Finally, there is Driveclub — a game which promised to bring to life the heart and soul of car culture only to experience a launch that had more in common with a car crash. The game has faced middling reviews and some gamers complain that it still isn't playable. To Sony's credit, the publisher has been scrambling to strengthen the game's online functionality. Updates have been released and more servers have been added. It may be too little too late, however, as fans are peeved. Some law specialists are already citing the game as possibly being in breach of "The Sale of Goods Act," which includes provisions expecting that the product is as described and of satisfactory quality. If Driveclub is in breach of the act, consumer protection law could dictate that the players deserve a full refund. This would make the game more than just a PR embarrassment for Sony — it would be financial headache. Gamers clearly aren't pleased with this racer, as fan outrage has become a story in itself. The Metacritic user score sits at 5.6 currently, but I'm not sure that number really echoes the degree of frustration being felt.
With all of these high-profile disappointments, I think it is important to examine commonalities. All of these games were extremely well advertised. They each had developed a strong audience following well before release. They were hyped — perhaps overhyped. However, the degree of hype itself is irrelevant when examining why each game failed to satisfy. Just like a spotlight, hype only makes the issues more egregious — it isn't the root cause.
Each of these high-profile games made promises that they ultimately did not deliver on. A few of these games were shipped in an incomplete state. Other disappointing releases simply experienced disastrous launches due to outstandingly poor publisher oversight. It could be argued that the remainder failed to communicate all aspects of game design until it was too late for consumers to cancel their preorders. So, what exactly can we, the consumers, learn from these examples of hype train derailment? There a few things, actually.
I would argue that we need to take positive game PR, delivered with massive marketing budgets, with a sizeable grain of salt. As I previously indicated, the hype itself isn't the reason why many of the games released this year were unenjoyable. It is, however, the reason why we were sucked in by the false promises made by these games in the first place. It also has become abundantly clear that consumers expect complete game experiences at launch and not the promise of completion at some point in the future. Sadly, it is also abundantly clear that many publishers have moved to a "deliver it now, fix it later" approach to releases. Outside of possibly waiting to purchase games, it appears that we will have to communicate to publishers the problems with favoring immediate releases over delaying a game until it meets a certain level of quality or completion.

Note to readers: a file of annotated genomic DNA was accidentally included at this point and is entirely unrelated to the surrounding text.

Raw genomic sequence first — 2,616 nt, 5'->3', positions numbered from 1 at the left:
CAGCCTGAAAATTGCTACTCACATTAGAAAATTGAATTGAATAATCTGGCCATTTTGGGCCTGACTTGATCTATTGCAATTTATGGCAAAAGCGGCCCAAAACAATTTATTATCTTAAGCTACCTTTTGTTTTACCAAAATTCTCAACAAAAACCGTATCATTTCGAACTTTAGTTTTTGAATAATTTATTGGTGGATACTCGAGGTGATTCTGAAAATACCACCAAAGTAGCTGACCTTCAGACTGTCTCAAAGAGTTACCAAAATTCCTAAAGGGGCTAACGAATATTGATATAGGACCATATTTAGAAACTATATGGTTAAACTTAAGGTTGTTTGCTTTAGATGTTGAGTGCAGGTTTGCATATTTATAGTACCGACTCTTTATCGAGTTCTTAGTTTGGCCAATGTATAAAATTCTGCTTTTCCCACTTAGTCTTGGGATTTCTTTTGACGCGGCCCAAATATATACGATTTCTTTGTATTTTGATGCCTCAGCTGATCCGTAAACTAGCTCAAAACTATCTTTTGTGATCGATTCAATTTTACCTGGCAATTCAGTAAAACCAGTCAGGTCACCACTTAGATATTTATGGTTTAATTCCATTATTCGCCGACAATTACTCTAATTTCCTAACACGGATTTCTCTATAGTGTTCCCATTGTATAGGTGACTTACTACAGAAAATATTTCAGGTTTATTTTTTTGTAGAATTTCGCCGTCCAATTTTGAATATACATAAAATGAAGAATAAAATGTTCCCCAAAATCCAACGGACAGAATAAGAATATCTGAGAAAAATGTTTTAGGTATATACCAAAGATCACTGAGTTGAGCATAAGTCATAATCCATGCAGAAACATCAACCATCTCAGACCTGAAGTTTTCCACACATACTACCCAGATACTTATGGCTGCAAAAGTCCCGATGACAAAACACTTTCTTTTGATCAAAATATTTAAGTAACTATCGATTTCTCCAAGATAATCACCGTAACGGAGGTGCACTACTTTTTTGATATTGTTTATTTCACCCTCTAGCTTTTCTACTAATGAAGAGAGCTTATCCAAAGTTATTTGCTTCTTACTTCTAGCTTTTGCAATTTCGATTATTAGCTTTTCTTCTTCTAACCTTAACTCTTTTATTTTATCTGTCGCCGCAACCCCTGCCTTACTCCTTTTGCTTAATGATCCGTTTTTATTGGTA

Maybe 2015 will be a better year for video game quality and consumer satisfaction, but if this year has taught us anything it should be the merits of cynicism. Cleary we cannot blindly place our faith in certain publishers, developers, or franchises anymore. At a time were we have greater access to information than ever before, the consumer is somehow still at great risk of being deceived. Buyer beware has never felt so appropriate.
Sources: Metacritic, SuperData Research
In the case of Hatred, audience emotions have sparked much controversy of late, from both those in support of "freedom of expression" and those opposed to disgusting imagery. I would suggest that this was absolutely planned by the game's developer, for the sole purpose of notoriety.
According to Polish independent developer Destructive Creations, "Hatred is an isometric shooter with a disturbing atmosphere of mass killing, where player takes the role of a cold blooded antagonist who is full of hatred for humanity." In the trailer, the protagonist walks the streets and kills innocent people with both delight and pride. He even goes as far as to say "This is the time of vengeance and no life is worth saving and I will put in the grave as many as I can. It's time for me to kill, and it's time for me to die. My genocide crusade begins here."
Destructive Creations states on its website that this game is a response to politically correct trends in gaming. To quote: "These days, when a lot of games are heading to be polite, colorful, politically correct and trying to be some kind of higher art, rather than just entertainment, we wanted to create something against trends." That kind of verbiage all sounds familiar to me.
In the very same vein as Mortal Kombat opting to feature bloody violence simply to set the mediocre fighting game apart as well as to piss off the censors and create some buzz, I would suggest that the developers of Hatred wanted to feature as much disgusting, brutal, and immature imagery as possible in order to make some people hate it.
It's actually a pretty inspired promotional strategy when you think about it. The few game media outlets that regularly write about game culture and try to tie it into ethical responsibility would damn the game for being audacious and unnecessarily stomach churning. Meanwhile the opposing groups who despise those outlets and their editorial stances will damn the press for acting as if they were morality police. This was exactly what happened.
A Polygon opinion piece said it was the "worst trailer of the year," and Metro stated that it would "keep the world's sickest serial killers entertained." Naturally, alternative game media sites called the actions of these two sites akin to morality policing. A crowd of gamers, predictably, have since championed this game — claiming that Hatred deserved to be played, and that freedom of expression was being violated by journalists with an agenda. Now there is an ongoing online war about not only what game developers are allowed to express, but also collusion in games media.